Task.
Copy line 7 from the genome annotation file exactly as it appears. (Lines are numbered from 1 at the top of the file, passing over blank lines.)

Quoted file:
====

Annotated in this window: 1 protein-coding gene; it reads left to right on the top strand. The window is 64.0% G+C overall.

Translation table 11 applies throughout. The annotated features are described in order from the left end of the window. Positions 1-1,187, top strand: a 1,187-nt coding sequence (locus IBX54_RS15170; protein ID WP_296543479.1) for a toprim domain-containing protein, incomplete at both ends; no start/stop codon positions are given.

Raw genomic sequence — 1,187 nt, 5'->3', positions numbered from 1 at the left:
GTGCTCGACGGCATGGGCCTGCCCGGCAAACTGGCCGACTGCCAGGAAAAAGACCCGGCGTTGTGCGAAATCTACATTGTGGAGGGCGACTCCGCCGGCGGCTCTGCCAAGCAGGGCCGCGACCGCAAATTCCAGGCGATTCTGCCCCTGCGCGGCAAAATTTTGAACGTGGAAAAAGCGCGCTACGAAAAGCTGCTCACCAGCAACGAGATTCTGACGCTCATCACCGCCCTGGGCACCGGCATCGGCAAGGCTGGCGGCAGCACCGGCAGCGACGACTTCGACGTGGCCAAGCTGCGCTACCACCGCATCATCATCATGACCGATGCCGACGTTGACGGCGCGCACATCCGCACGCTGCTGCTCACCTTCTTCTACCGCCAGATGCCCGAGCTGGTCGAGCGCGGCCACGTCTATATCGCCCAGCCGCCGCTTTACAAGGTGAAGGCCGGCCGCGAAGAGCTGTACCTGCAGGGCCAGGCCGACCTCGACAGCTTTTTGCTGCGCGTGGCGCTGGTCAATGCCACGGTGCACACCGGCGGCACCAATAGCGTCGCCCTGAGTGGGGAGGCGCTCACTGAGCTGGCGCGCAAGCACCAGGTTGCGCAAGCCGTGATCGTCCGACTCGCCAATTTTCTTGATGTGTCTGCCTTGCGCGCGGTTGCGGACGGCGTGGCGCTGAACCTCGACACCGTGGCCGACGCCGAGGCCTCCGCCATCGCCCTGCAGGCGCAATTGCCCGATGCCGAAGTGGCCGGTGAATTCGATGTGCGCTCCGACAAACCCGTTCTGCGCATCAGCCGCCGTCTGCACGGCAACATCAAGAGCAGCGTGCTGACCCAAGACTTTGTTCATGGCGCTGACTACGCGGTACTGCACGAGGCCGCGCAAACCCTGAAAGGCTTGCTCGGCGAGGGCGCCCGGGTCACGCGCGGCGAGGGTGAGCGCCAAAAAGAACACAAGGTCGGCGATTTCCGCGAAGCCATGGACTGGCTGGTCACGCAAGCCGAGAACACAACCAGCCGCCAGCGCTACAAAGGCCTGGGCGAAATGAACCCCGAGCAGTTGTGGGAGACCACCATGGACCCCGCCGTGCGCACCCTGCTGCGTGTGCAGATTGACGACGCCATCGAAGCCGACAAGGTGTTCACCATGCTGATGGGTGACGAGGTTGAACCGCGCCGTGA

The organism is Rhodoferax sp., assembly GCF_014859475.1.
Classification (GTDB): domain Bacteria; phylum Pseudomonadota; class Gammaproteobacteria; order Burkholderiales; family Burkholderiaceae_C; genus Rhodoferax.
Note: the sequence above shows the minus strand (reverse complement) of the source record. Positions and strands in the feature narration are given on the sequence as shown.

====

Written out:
Note: the sequence above shows the minus strand (reverse complement) of the source record. Positions and strands in the feature narration are given on the sequence as shown.